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Geneticists ID molecular pathway for autism-related disorder

Story Highlights

  • Discovery of molecular trigger for autism-related disorder leads scientists to test potential therapy on mice.
  • Study demonstrates benefits of using genetic sequencing to understand the myriad mutations underlying autism spectrum disorder.
normal neuron
neuron with a mutated UBE3B gene
The images show a comparison of a normal neuron (left) and a neuron with a mutated UBE3B gene. A new study shows loss of this gene results in abnormal neuronal morphology and leads to the accumulation of certain proteins in the brain that can cause a severe autism-related disorder called KOS.

DALLAS – Feb. 11, 2019 – Geneticists discovered a molecular trigger for a severe autism-related disorder that has enabled them to start testing a potential therapy targeting a specific protein in the brain.

A UT Southwestern study involving humans and mice details one of the few instances in which researchers have found a precise pathway that causes a neurodevelopmental disorder – in this case a rare condition called Kaufman oculocerebrofacial syndrome (KOS).

The research gives scientists a better understanding of potential treatments for KOS, which is characterized by intellectual disability and lack of speech. It also demonstrates the benefits of using modern genetic sequencing to dissect the vast and complicated network of mutations that underlie autism spectrum disorder.

“Researchers have already identified broad molecular pathways for different forms of autism spectrum disorder,” said Dr. Maria Chahrour, a neurogeneticist who led the study published in the Proceedings of the National Academy of Sciences of the United States of America (PNAS). “What we are working on now is defining specific pathways like this one that are actionable and can be targeted for therapies.”

Scientists have known that the absence of the UBE3B gene leads to KOS but were not aware of what happened inside the brain that caused the symptoms. The new PNAS study found that KOS may occur when a protein known as BCKDK accumulates in the brain in the absence of UBE3B, which would normally regulate the BCKDK protein. Mutations in the BCKDK gene can also lead to autism spectrum disorder.  

Dr. Maria Chahrour, Assistant Professor of Neuroscience and Psychiatry
Dr. Maria Chahrour, Assistant Professor of Neuroscience and Psychiatry

Dr. Chahrour’s lab found that mice lacking UBE3B and had BCKDK protein buildup could no longer vocalize and showed other symptoms of the disease, including stunted growth and abnormal brain development. Both the patients and mice showed characteristic blood abnormalities – a promising development that may eventually lead to a blood test to diagnose the condition.

Meanwhile, Dr. Chahrour’s team has begun testing a therapy intended to inhibit the buildup of BCKDK in mice to see if their brain function and vocalization are restored. She cautions that more research is needed to determine if UBE3B regulates other pathways that contribute to KOS, but she considers the finding a notable step to understanding the disease.

More broadly, she said, the study shows how genetic sequencing can help scientists find mutations and then test their impact on the brain, which is critical to deciphering the biological processes that go awry in these conditions and could lead to developing effective therapies.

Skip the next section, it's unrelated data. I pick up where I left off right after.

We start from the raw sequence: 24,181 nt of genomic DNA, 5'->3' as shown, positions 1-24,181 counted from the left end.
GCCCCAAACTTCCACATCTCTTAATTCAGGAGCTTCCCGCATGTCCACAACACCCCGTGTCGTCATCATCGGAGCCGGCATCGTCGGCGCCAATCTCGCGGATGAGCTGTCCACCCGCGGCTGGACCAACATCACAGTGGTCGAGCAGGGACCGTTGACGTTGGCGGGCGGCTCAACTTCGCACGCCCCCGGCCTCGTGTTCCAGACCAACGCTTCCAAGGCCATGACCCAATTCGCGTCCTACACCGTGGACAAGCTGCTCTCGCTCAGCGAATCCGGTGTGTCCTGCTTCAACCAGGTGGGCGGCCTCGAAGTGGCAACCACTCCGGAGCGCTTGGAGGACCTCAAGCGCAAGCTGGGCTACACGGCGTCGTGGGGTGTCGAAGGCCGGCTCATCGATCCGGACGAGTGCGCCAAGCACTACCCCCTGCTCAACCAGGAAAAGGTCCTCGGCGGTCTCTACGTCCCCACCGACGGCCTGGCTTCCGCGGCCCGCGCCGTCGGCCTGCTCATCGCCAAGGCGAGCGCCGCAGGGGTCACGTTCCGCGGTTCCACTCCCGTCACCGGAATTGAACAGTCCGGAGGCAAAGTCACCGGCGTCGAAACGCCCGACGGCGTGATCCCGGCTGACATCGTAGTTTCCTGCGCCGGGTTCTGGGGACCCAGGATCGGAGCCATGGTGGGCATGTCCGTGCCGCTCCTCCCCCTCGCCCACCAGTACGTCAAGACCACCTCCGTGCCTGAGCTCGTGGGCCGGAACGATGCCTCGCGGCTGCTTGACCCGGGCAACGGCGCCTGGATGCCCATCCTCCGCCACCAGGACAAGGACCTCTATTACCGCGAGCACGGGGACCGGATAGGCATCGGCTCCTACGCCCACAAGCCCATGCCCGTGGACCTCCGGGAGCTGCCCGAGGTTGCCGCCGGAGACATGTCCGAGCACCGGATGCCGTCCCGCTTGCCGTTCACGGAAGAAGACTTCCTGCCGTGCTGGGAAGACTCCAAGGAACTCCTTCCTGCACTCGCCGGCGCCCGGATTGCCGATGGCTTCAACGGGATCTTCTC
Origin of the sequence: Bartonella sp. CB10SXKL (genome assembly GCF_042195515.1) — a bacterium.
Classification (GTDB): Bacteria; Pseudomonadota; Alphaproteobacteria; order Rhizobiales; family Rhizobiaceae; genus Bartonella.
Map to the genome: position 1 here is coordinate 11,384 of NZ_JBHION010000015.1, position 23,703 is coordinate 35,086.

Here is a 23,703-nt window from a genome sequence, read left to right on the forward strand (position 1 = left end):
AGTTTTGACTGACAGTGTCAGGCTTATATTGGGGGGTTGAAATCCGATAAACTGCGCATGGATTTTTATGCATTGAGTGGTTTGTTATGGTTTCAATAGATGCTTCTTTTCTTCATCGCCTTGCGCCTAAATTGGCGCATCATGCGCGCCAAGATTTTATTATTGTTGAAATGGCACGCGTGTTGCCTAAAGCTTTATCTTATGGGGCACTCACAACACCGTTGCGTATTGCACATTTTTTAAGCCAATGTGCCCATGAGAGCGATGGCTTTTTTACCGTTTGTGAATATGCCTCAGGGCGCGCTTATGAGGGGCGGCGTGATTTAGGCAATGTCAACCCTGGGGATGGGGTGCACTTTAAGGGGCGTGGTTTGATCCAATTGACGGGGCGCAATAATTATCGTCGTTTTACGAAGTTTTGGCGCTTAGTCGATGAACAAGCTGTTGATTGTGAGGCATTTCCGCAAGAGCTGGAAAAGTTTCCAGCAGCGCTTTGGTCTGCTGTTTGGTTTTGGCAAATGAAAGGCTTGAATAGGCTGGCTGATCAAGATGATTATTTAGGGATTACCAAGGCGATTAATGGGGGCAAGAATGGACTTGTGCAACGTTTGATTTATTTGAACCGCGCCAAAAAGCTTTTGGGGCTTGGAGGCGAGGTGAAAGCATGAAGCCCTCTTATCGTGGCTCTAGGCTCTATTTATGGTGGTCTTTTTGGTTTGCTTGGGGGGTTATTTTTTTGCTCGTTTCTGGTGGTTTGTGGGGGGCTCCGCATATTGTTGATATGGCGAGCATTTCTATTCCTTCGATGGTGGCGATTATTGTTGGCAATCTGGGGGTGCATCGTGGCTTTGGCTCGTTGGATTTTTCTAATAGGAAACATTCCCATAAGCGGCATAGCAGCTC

“Neurodevelopmental disorders, including autism, remain a huge area of unmet need,” Dr. Chahrour said. “Although next-generation sequencing has changed our field by allowing us to find mutations, there is still a huge gap in our mechanistic understanding of these diseases that would allow us to translate preclinical findings into successful clinical trials.”

Dr. Chahrour is leading multiple projects to sequence the genomes of patients with autism spectrum disorder and other neurodevelopmental disorders to find disease-causing mutations and study the pathways involved with each. Eventually, she hopes, these disorders can be more accurately and more rapidly diagnosed not by observable symptoms alone but by a genetic test.

“Imagine if we could find the precise cause for each of these neurodevelopmental disorders,” she said. “We could then start placing them in pathways and finding therapies that target the root of the condition. That’s what I’m working toward.”

Dr. Chahrour is an Assistant Professor of Neuroscience and Psychiatry with the Eugene McDermott Center for Human Growth and Development and the Peter O’Donnell Jr. Brain Institute. Another UT Southwestern researcher involved in the study is Dr. Prashant Mishra from the Children’s Medical Center Research Institute.

The study was supported by the National Institute of Mental Health and the Brain and Behavior Research Foundation.

About UT Southwestern Medical Center

UT Southwestern, one of the premier academic medical centers in the nation, integrates pioneering biomedical research with exceptional clinical care and education. The institution’s faculty has received six Nobel Prizes, and includes 22 members of the National Academy of Sciences, 17 members of the National Academy of Medicine, and 15 Howard Hughes Medical Institute Investigators. The full-time faculty of more than 2,500 is responsible for groundbreaking medical advances and is committed to translating science-driven research quickly to new clinical treatments. UT Southwestern physicians provide care in about 80 specialties to more than 105,000 hospitalized patients, nearly 370,000 emergency room cases, and oversee approximately 3 million outpatient visits a year.